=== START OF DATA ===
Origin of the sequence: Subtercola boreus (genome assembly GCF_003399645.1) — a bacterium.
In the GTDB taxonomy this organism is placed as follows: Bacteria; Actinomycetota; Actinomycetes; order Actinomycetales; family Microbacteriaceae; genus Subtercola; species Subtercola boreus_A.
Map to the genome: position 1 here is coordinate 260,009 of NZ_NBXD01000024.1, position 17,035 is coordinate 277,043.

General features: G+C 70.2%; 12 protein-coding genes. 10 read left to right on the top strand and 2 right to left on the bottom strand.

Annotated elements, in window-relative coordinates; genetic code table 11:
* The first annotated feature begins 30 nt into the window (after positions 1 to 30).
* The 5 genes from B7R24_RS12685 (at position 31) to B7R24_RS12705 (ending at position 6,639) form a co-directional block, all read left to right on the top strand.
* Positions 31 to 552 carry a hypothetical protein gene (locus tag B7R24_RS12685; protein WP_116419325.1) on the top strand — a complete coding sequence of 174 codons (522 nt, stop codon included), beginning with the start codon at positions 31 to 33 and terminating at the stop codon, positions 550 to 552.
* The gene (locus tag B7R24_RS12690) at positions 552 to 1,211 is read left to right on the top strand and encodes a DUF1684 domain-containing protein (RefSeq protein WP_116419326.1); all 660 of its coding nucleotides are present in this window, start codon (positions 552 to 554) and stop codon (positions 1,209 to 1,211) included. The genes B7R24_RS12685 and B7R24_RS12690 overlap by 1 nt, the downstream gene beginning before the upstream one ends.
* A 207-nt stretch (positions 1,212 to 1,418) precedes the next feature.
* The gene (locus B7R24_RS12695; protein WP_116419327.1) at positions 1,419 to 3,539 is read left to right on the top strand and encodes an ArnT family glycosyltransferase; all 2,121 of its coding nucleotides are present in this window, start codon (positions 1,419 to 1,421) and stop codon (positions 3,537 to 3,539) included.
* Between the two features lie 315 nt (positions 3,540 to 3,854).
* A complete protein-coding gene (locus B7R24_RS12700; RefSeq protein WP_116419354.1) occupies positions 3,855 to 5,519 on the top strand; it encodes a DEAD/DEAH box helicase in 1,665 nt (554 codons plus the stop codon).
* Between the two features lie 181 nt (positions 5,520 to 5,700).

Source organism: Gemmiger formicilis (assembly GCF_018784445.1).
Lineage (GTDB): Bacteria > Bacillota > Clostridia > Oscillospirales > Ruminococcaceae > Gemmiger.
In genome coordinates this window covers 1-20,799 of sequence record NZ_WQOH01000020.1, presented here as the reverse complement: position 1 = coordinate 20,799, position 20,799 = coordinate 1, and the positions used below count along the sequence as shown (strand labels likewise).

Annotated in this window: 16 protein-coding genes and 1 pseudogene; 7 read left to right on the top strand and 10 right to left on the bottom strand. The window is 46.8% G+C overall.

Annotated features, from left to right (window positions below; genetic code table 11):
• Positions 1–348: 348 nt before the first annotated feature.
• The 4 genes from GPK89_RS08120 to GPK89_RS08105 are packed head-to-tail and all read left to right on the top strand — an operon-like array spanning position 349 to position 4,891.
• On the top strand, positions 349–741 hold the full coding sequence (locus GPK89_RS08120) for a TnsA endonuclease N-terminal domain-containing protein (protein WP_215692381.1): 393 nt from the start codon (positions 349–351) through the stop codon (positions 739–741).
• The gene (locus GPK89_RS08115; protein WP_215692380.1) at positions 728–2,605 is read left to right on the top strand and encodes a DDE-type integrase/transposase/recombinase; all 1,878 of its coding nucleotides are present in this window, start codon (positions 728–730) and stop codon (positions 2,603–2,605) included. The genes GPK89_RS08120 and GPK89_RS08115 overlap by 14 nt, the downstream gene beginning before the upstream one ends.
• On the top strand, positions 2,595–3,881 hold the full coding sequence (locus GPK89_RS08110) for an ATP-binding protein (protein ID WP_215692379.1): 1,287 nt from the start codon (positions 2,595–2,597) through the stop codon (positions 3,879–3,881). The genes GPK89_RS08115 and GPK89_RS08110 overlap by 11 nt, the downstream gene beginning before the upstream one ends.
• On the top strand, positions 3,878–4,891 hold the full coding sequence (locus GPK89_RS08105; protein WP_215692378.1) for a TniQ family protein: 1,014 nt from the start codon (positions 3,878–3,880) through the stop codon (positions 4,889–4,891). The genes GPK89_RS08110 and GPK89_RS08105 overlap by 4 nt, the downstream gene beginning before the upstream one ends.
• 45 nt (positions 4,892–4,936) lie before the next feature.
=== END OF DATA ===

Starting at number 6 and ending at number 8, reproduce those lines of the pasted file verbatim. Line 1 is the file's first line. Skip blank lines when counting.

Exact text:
* The first annotated feature begins 30 nt into the window (after positions 1 to 30).
* The 5 genes from B7R24_RS12685 (at position 31) to B7R24_RS12705 (ending at position 6,639) form a co-directional block, all read left to right on the top strand.
* Positions 31 to 552 carry a hypothetical protein gene (locus tag B7R24_RS12685; protein WP_116419325.1) on the top strand — a complete coding sequence of 174 codons (522 nt, stop codon included), beginning with the start codon at positions 31 to 33 and terminating at the stop codon, positions 550 to 552.